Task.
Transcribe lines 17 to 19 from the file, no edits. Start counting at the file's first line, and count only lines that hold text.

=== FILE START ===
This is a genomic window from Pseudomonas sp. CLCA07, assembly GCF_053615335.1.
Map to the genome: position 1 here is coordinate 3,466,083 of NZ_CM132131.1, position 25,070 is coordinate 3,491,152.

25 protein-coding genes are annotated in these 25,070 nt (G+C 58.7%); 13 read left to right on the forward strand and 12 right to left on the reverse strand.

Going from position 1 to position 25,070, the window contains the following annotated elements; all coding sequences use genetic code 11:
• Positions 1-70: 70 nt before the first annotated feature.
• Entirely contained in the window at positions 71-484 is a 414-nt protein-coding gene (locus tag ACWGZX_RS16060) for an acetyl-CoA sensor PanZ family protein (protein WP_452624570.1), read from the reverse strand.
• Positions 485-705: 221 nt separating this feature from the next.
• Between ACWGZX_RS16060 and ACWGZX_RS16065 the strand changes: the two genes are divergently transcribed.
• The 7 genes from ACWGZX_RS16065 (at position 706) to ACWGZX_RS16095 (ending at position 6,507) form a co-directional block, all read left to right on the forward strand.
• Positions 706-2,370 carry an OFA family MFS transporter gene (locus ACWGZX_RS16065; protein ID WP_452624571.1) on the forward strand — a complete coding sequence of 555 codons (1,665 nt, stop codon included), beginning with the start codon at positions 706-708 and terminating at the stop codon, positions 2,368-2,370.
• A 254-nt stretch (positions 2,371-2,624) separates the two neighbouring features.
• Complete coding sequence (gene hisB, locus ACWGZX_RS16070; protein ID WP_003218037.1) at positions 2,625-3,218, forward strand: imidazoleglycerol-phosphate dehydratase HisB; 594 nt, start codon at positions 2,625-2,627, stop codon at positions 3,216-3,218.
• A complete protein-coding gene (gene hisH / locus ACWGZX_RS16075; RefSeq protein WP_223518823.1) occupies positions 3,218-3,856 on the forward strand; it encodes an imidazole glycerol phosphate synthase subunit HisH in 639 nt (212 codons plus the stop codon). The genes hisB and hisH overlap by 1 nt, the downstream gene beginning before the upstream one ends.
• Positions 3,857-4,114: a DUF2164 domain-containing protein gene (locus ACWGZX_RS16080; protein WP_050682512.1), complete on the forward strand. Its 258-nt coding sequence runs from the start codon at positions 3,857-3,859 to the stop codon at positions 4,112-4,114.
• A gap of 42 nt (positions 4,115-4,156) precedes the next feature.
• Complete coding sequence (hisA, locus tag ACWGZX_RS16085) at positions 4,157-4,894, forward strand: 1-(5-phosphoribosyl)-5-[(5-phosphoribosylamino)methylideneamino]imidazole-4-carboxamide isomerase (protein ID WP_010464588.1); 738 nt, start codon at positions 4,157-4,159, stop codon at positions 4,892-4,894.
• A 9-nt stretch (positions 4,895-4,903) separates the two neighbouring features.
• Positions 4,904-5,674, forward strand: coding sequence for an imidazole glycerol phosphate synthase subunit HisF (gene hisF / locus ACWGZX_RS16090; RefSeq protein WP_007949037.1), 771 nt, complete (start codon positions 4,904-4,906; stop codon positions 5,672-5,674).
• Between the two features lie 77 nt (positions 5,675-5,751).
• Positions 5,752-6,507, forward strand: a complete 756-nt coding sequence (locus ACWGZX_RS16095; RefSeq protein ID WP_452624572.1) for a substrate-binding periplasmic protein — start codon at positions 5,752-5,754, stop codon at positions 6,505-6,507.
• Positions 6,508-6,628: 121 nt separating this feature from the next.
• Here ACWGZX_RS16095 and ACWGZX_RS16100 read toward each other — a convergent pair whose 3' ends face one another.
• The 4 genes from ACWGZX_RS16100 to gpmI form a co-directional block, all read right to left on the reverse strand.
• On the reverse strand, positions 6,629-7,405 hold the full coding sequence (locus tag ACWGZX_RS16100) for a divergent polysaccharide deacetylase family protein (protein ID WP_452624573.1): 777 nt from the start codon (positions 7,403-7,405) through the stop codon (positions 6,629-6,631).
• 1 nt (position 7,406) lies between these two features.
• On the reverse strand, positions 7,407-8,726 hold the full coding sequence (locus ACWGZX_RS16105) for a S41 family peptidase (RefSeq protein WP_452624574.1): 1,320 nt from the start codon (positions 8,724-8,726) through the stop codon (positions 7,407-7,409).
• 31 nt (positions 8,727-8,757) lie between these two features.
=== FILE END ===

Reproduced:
• A 9-nt stretch (positions 4,895-4,903) separates the two neighbouring features.
• Positions 4,904-5,674, forward strand: coding sequence for an imidazole glycerol phosphate synthase subunit HisF (gene hisF / locus ACWGZX_RS16090; RefSeq protein WP_007949037.1), 771 nt, complete (start codon positions 4,904-4,906; stop codon positions 5,672-5,674).
• Between the two features lie 77 nt (positions 5,675-5,751).